A female engineering student walked into her first lab class. One of the male students said, “The cookery class is in another room.”-->
Parasitic bacteria were the first cousins of mitochondria, the energy factories in our cells – and first acted as energy parasites in those cells before becoming beneficial, according to a University of Virginia study that used next-generation DNA sequencing technologies to decode the genomes of 18 bacteria that are close relatives of mitochondria.
Soda consumption has been linked to obesity but a new study
in the American Journal of Public Health links it to disease independent from its role in fat.
The paper finds that telomeres, the protective units of DNA that cap the ends of chromosomes in cells, were shorter in the white blood cells of survey participants who reported drinking more soda. The length of telomeres within white blood cells — where it can most easily be measured — has previously been associated with human lifespan. Short telomeres also have been associated with the development of chronic diseases of aging, including heart disease, diabetes, and some types of cancer so the link is still circumstantial.
By Nick Seymour, Curtin University
Clusters of galaxies have back-stories worthy of a Hollywood blockbuster: their existences are marked by violence, death and birth, arising after extragalactic pile-ups where groups of galaxies crashed into each other.-->
Do you like to keep your fingernails and toenails aesthetically pleasing? You could be putting yourself at risk of serious nail conditions, say researchers at the University of Nottingham who have devised equations to identify the physical laws that govern nail growth and used them to throw light on the causes of some of the most common nail problems, such as ingrown toe nails, spoon-shaped nails and pincer nails.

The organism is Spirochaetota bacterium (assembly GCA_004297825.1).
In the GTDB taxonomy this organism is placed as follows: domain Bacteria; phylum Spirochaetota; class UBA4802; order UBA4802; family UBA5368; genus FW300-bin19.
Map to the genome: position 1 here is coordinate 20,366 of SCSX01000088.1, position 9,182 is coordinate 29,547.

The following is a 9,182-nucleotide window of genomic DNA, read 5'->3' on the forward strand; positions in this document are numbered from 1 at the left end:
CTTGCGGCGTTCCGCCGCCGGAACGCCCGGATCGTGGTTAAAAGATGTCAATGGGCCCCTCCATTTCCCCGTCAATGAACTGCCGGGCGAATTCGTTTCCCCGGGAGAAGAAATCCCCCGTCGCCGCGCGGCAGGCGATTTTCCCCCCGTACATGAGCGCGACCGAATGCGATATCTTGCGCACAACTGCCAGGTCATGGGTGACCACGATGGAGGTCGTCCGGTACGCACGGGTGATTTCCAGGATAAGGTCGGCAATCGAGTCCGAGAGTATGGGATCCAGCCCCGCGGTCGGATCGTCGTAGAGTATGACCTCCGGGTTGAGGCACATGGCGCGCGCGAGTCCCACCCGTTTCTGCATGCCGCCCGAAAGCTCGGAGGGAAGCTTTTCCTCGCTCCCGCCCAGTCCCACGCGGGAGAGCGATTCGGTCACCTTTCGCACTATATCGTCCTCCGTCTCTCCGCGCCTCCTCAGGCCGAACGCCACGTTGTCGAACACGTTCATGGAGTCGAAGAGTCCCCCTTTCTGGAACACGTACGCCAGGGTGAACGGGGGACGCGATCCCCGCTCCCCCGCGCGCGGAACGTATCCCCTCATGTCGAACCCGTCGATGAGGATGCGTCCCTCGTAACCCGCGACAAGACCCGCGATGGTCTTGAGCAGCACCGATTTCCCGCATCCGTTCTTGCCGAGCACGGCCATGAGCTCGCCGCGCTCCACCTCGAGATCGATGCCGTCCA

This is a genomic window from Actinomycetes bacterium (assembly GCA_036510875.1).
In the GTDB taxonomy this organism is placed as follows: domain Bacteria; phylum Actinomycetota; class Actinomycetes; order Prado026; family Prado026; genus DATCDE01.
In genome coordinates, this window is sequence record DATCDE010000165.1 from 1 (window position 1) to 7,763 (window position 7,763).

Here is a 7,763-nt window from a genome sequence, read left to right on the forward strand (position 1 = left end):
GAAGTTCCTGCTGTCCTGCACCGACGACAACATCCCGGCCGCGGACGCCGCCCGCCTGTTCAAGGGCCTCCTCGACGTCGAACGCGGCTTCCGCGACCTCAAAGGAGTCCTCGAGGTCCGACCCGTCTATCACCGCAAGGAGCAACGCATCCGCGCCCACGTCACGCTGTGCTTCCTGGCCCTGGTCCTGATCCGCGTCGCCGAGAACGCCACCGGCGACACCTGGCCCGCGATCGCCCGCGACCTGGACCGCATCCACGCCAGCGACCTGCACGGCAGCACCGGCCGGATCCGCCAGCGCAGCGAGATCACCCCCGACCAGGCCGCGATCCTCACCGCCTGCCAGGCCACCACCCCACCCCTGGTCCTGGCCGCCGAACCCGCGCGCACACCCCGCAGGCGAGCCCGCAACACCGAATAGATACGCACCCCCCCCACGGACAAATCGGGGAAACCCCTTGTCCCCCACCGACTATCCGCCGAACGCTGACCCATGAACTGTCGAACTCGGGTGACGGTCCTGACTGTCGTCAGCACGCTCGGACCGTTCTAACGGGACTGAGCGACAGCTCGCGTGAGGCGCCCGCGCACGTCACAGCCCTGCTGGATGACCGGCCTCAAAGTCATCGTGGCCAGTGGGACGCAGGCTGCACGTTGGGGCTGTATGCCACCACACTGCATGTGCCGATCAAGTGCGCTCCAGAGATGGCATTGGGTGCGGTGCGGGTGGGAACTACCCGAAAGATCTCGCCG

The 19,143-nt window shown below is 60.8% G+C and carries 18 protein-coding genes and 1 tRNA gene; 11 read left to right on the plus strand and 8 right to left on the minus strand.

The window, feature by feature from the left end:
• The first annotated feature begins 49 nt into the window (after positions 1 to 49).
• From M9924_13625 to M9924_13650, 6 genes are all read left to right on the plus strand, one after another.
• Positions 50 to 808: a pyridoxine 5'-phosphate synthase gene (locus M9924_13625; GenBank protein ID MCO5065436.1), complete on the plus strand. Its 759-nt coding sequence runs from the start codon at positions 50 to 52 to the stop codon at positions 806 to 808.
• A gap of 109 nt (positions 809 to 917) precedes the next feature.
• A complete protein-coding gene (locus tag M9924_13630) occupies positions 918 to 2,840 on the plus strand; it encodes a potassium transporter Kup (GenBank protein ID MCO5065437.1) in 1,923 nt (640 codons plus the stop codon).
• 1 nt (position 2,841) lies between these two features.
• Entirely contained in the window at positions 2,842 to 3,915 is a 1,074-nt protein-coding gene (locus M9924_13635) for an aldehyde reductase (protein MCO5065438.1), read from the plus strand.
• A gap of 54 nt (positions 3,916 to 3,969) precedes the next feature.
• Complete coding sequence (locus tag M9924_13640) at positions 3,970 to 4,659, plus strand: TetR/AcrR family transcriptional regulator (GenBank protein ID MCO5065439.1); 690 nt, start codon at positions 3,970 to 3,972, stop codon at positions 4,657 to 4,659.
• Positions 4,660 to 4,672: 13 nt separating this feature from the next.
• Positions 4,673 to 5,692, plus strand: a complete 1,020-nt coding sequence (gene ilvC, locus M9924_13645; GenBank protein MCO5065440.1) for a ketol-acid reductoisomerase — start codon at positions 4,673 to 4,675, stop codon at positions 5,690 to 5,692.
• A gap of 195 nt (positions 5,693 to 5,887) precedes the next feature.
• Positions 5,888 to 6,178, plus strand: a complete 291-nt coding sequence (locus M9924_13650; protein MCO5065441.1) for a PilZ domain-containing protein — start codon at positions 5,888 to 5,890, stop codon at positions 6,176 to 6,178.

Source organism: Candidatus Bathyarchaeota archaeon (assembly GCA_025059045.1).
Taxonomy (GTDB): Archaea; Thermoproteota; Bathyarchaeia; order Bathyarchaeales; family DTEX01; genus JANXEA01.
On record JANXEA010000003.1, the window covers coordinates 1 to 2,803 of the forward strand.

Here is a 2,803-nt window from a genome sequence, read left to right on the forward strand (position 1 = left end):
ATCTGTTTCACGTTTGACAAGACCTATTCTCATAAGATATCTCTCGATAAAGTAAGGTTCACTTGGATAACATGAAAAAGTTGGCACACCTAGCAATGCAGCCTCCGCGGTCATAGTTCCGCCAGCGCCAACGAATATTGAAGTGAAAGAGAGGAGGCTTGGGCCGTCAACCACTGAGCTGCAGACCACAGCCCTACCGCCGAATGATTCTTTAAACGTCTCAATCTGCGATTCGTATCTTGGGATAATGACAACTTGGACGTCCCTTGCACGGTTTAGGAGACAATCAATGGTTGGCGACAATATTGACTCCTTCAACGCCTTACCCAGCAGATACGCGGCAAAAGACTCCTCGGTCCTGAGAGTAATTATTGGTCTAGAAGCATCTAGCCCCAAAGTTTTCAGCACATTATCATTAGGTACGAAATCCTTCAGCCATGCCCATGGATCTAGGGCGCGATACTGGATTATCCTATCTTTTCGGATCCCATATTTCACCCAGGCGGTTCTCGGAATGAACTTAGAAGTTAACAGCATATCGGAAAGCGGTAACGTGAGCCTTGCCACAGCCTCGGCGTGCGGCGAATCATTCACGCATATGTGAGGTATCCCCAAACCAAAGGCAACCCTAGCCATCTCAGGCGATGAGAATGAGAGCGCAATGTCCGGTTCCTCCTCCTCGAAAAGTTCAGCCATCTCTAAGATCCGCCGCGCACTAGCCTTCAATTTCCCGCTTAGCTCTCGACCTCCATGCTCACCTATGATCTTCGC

Writing in Physical Biology, they note that regular poor trimming can tip the fine balance of nails, causing residual stress to occur across the entire nail. That residual stress can promote a change in shape or curvature of the nail over time which, in turn, can lead to serious nail conditions.
By Rebecca Slack, University of Sheffield
How do you decide if you can trust someone?
Is it based on their handshake, the way they look you in the eye, or perhaps their body language?
A study of Samoan volcano hotspots has found evidence of the planet's early formation still trapped inside the Earth.
Volcanic island chains such as Samoa can contain ancient primordial signatures from the early solar system that have survived for billions of years. To make their determination, the researchers utilized high-precision lead and helium isotope measurements to unravel the chemical composition and geometry of the deep mantle plume feeding Samoa's volcanoes.
In most cases, volcanoes are located at the point where two tectonic plates meet, and are created when those plates collide or diverge. Hotspot volcanoes, however, are not located at plate boundaries but rather represent the anomalous melting in the interior of the plates.